Atlanta City Council Approves Measure to Prohibit Source-of-Income Discrimination

The Atlanta City Council passed Measure 20-O-1155 on February 17, prohibiting landlords from rejecting people applying to rent a home based on the applicant’s source of income, including denying applicants who use federal housing vouchers. Atlanta is the first municipality in the state to prohibit landlord discrimination against applicants intending to use a housing voucher.

Council Members Antonio Brown and Amir R. Farokhi introduced the ordinance, which was approved by a vote of 13-2. Housing advocates celebrated the passage of the historic measure, which will increase access to affordable, accessible housing for low-income Atlanta residents. Georgia Advancing Communities Together (Georgia ACT), an NLIHC state partner, encouraged community members to attend the city council meeting on Monday to show support for the ordinance. “It’s unfortunate that there has been a stigma placed on people who have vouchers,” said Bambie Hayes-Brown, CEO of Georgia ACT. “The vast majority of people who have vouchers are working families, the disabled, and senior citizens.”

Source-of-income discrimination creates significant barriers to safe, accessible, affordable housing for low-income renters. Landlord discrimination against voucher households disproportionately impacts low-income seniors, people with disabilities, people of color, and families with children. Atlanta Housing (the public housing agency) reported that between July 2018 and July 2019, 1,055 Housing Choice Vouchers expired before families could find suitable housing. Most of the voucher households who did obtain housing were steered into low-opportunity areas that have limited access to transportation and low-performing schools.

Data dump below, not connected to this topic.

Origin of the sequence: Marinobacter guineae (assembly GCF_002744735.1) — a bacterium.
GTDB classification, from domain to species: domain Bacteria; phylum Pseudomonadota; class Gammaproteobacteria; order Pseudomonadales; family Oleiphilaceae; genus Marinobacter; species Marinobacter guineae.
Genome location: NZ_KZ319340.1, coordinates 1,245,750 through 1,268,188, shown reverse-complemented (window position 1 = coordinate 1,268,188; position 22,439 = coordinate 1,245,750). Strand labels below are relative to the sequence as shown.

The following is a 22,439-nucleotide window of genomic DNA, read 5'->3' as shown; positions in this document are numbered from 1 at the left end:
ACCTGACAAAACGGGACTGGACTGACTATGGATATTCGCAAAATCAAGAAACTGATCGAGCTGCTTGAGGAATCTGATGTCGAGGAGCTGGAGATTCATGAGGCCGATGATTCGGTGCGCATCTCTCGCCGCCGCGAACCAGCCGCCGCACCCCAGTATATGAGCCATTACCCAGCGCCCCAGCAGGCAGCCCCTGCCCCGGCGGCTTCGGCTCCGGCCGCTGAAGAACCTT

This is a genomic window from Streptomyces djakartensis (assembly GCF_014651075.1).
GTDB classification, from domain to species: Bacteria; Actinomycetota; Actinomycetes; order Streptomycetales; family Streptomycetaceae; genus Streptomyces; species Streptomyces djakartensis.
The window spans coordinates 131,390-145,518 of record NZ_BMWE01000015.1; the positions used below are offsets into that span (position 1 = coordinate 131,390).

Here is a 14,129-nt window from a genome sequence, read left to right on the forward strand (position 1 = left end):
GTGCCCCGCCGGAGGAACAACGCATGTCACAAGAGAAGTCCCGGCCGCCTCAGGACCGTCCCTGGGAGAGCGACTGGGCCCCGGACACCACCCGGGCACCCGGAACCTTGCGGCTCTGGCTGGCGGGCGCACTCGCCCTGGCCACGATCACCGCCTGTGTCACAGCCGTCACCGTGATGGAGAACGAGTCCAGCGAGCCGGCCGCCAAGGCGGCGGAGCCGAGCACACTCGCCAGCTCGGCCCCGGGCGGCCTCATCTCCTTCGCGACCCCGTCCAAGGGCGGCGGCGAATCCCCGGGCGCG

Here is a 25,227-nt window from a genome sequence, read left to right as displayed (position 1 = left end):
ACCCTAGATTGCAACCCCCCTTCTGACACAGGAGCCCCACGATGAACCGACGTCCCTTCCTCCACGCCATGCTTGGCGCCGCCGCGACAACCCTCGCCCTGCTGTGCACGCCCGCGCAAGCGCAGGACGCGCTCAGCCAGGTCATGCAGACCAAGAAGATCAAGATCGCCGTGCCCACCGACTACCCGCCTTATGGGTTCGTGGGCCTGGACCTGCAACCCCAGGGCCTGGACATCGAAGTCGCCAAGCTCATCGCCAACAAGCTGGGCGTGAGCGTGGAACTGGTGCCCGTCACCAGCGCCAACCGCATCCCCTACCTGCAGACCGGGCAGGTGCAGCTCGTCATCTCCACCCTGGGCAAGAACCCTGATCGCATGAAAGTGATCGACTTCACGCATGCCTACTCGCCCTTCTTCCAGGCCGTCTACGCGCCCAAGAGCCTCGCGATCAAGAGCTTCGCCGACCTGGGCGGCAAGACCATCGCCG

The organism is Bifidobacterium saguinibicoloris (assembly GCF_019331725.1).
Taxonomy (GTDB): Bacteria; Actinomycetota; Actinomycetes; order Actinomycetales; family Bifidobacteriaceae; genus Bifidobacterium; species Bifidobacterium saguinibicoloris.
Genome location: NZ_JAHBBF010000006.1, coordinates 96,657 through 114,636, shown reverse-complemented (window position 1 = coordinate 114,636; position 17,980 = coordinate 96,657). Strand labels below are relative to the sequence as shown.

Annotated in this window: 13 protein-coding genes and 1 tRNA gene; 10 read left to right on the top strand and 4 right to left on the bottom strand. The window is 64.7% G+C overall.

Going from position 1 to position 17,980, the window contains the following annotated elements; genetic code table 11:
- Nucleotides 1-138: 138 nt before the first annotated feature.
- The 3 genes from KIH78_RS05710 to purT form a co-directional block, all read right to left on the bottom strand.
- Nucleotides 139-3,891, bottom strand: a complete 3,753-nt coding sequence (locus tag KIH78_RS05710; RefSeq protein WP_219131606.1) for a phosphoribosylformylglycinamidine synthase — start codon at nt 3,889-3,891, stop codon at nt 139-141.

Council Member Brown expressed that the source-of-income discrimination ban will increase access to equitable housing in Atlanta and considers the new ordinance a natural, common-sense extension of fair housing codes that protect renters based on race, gender, and age.

The City of Atlanta’s Department of Law proposed an amendment to prevent the ordinance from taking effect until Georgia passes a similar statewide ban, but after lengthy discussions with city attorneys, council members rejected that proposal. A spokesperson for Mayor Keisha Lance Bottoms gave no comment when asked about the mayor’s position by the Atlanta Journal Constitution. The ordinance now heads to Mayor Bottoms for her signature. She will likely sign the source-of-income discrimination ban because it was included in her housing policy priorities plan released in June of 2019.

In addition, the council passed Resolution 20-R-3291 encouraging the Georgia General Assembly to pass statewide legislation prohibiting landlords from refusing to accept housing vouchers as rental income.

Measure 20-O-1155 is at:

More about the ordinance is at:

More information on the Housing Choice Voucher program is on page 4-1 of NLIHC’s 2019 Advocates’ Guide.